In an article written by Lolly Daskal for Inc.com it found that a massive ‘90% of workplace harassments are never officially reported.’
Harassment is multi-faceted in the nature of its forms. It can take on more than one shape and it is important to understand not only its emotional impact but also that of its legal ramifications and to act appropriately as a manager and organisation.
Harassment differs from bullying and is protected by law. Previously we looked at bullying within the workplace prompted by a situation experienced by a client of mine. In this blog I’d like to explore the identification of harassment, the faces it can take and why it’s important to act responsibly when handling these cases.
Defining harassment: how the law views harassment
The UK law protects harassment as unwanted behaviour that is related to one of the following:
- gender (including gender reassignment)
- marriage and civil partnership
- pregnancy and maternity
- religion or belief
- sexual orientation
‘Half of British women and a fifth of men have been sexually harassed at work or a place of study, a BBC survey says.
Of the women who said they had been harassed, 63% said they didn’t report it to anyone, and 79% of the male victims kept it to themselves.’
Within the US harassment is defined and governed by each individual state law;
‘Harassment is governed by state laws, which vary by state, but is generally defined as a course of conduct which annoys, threatens, intimidates, alarms, or puts a person in fear of their safety. Harassment is unwanted, unwelcomed and uninvited behavior that demeans, threatens or offends the victim and results in a hostile environment for the victim. Harassing behavior may include, but is not limited to, epithets, derogatory comments or slurs and lewd propositions, assault, impeding or blocking movement, offensive touching or any physical interference with normal work or movement, and visual insults, such as derogatory posters or cartoons.’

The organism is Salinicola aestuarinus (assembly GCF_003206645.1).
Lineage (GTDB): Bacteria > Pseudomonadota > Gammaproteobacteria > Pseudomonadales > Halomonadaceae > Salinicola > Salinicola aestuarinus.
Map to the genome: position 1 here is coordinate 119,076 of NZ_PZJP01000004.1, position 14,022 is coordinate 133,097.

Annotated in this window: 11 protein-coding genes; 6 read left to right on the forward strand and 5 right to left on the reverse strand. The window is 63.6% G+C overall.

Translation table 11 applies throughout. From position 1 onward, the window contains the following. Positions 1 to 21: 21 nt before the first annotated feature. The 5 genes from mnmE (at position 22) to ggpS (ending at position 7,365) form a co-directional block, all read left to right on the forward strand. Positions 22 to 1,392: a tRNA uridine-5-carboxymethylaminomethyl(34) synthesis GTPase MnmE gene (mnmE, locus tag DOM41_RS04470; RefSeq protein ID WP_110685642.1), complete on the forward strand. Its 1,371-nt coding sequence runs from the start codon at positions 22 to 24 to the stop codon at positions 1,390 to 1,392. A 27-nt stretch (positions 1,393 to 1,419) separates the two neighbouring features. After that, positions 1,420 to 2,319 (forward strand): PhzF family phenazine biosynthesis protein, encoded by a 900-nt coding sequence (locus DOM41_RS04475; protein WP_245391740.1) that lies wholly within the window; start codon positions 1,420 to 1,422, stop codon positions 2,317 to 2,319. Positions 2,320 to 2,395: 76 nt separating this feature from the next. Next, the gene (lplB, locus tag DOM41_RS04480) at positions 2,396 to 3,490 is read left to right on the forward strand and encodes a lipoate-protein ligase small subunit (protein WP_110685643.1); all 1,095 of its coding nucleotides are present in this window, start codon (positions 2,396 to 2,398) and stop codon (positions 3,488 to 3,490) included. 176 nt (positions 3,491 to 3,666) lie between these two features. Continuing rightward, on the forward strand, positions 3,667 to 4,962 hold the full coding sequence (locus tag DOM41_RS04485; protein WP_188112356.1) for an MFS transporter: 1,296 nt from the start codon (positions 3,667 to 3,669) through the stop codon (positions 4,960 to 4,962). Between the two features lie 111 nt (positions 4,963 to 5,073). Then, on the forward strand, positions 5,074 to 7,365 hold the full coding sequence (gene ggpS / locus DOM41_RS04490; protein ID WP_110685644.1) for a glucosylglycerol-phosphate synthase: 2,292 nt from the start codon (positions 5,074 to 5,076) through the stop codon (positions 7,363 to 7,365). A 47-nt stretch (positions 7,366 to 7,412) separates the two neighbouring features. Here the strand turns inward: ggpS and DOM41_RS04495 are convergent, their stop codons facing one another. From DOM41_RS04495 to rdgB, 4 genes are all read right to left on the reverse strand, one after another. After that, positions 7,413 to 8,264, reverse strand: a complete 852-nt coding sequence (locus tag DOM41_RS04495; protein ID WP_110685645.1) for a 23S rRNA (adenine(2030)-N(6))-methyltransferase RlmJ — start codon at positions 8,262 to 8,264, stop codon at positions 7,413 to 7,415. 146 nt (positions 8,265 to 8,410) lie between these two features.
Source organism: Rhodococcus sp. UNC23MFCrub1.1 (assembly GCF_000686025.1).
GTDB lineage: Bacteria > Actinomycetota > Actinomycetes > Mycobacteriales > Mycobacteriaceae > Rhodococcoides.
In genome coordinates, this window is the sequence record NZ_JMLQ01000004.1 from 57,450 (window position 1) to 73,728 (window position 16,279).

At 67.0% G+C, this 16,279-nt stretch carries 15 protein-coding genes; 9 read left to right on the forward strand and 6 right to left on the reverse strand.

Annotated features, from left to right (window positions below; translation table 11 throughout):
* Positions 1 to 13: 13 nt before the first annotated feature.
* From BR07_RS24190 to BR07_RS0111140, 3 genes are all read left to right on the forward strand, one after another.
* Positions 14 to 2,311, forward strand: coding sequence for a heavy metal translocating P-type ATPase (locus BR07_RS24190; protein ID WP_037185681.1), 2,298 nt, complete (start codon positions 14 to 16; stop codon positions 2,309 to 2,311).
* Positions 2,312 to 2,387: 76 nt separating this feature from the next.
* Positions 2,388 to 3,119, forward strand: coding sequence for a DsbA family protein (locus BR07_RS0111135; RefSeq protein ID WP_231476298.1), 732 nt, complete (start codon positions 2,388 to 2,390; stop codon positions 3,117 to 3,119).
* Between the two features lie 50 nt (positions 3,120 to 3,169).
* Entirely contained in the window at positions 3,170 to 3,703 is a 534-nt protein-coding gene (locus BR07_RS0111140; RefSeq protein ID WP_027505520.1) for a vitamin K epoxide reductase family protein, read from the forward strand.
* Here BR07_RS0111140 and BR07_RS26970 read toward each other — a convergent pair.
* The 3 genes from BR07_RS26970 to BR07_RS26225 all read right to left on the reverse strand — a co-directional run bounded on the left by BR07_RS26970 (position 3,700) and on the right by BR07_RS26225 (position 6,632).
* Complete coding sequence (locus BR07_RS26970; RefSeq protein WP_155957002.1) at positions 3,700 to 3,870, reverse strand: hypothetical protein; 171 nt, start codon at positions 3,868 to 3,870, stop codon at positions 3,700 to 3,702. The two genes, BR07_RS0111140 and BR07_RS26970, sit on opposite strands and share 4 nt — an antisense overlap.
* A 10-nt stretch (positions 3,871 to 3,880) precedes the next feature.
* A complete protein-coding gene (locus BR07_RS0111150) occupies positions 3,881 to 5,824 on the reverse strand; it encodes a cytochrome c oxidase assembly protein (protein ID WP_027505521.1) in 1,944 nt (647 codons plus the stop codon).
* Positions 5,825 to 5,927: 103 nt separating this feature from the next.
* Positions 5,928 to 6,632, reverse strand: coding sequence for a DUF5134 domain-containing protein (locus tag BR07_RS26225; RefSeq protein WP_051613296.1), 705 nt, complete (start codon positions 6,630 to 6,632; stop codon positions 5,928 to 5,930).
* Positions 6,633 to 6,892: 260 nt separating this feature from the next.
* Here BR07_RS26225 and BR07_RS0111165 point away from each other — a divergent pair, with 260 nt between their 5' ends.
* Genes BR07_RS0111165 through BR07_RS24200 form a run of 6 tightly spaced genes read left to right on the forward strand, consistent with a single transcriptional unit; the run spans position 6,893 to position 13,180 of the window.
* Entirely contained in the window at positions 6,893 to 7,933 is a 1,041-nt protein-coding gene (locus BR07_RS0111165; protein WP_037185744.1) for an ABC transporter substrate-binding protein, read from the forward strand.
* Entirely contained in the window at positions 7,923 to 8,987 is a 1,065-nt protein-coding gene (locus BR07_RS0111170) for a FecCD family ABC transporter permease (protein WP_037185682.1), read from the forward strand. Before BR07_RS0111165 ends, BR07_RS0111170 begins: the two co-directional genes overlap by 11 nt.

A survey by CNBC in 2017 discovered that of those surveyed about harassment 16 percent of those aged 18 to 34 said they have been victims, while 25 percent of 50- to 64-year-olds say they have been.
The justice department of South Africa protects persons under the Harassment Act 2011. Harassment according to the department is stated as;
‘Harassment under the Act includes both direct and indirect conduct that either causes harm or that inspires the person complaining of harassment (“the complainant”) to reasonably believe that harm may be caused. Such conduct includes following, watching, pursuing or accosting of the complainant or someone in a close relationship with the complainant such as a spouse or family member.
Harassment also includes contact through verbal communication aimed at the complainant. The Act also recognises electronic communication that causes harm or makes the complainant feel in danger of being harmed as harassment.
The Act mentions several forms of written communication as capable of being contact for the purposes of harassment, such as letters, packages and e-mails.